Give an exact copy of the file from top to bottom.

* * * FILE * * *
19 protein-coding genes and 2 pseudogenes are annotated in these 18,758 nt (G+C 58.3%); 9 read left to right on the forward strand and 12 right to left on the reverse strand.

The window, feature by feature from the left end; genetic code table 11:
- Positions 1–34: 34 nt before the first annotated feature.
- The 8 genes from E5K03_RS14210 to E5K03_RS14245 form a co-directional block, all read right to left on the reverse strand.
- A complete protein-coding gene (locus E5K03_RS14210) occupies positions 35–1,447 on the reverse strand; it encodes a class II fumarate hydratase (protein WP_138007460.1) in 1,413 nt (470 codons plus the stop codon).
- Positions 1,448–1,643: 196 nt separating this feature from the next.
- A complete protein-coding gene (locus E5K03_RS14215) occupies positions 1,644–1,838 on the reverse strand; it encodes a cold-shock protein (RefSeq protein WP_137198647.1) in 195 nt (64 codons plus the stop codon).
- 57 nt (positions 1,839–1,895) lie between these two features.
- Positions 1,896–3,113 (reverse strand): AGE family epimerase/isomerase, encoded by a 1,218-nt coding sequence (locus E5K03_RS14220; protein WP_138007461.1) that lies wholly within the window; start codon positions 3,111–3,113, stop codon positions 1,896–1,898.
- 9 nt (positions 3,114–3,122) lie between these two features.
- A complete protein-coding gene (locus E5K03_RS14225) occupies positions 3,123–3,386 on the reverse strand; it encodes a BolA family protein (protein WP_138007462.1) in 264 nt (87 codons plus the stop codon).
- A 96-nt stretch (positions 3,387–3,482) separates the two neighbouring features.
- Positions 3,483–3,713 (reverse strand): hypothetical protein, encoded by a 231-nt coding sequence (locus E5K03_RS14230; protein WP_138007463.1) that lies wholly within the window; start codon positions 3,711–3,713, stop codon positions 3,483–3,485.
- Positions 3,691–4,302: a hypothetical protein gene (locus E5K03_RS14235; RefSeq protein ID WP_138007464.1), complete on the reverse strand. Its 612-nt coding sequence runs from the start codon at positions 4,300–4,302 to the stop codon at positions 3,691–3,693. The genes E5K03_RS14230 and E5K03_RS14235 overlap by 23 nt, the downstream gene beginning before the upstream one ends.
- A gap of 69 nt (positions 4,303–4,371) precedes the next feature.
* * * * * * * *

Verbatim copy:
19 protein-coding genes and 2 pseudogenes are annotated in these 18,758 nt (G+C 58.3%); 9 read left to right on the forward strand and 12 right to left on the reverse strand.

The window, feature by feature from the left end; genetic code table 11:
- Positions 1–34: 34 nt before the first annotated feature.
- The 8 genes from E5K03_RS14210 to E5K03_RS14245 form a co-directional block, all read right to left on the reverse strand.
- A complete protein-coding gene (locus E5K03_RS14210) occupies positions 35–1,447 on the reverse strand; it encodes a class II fumarate hydratase (protein WP_138007460.1) in 1,413 nt (470 codons plus the stop codon).
- Positions 1,448–1,643: 196 nt separating this feature from the next.
- A complete protein-coding gene (locus E5K03_RS14215) occupies positions 1,644–1,838 on the reverse strand; it encodes a cold-shock protein (RefSeq protein WP_137198647.1) in 195 nt (64 codons plus the stop codon).
- 57 nt (positions 1,839–1,895) lie between these two features.
- Positions 1,896–3,113 (reverse strand): AGE family epimerase/isomerase, encoded by a 1,218-nt coding sequence (locus E5K03_RS14220; protein WP_138007461.1) that lies wholly within the window; start codon positions 3,111–3,113, stop codon positions 1,896–1,898.
- 9 nt (positions 3,114–3,122) lie between these two features.
- A complete protein-coding gene (locus E5K03_RS14225) occupies positions 3,123–3,386 on the reverse strand; it encodes a BolA family protein (protein WP_138007462.1) in 264 nt (87 codons plus the stop codon).
- A 96-nt stretch (positions 3,387–3,482) separates the two neighbouring features.
- Positions 3,483–3,713 (reverse strand): hypothetical protein, encoded by a 231-nt coding sequence (locus E5K03_RS14230; protein WP_138007463.1) that lies wholly within the window; start codon positions 3,711–3,713, stop codon positions 3,483–3,485.
- Positions 3,691–4,302: a hypothetical protein gene (locus E5K03_RS14235; RefSeq protein ID WP_138007464.1), complete on the reverse strand. Its 612-nt coding sequence runs from the start codon at positions 4,300–4,302 to the stop codon at positions 3,691–3,693. The genes E5K03_RS14230 and E5K03_RS14235 overlap by 23 nt, the downstream gene beginning before the upstream one ends.
- A gap of 69 nt (positions 4,303–4,371) precedes the next feature.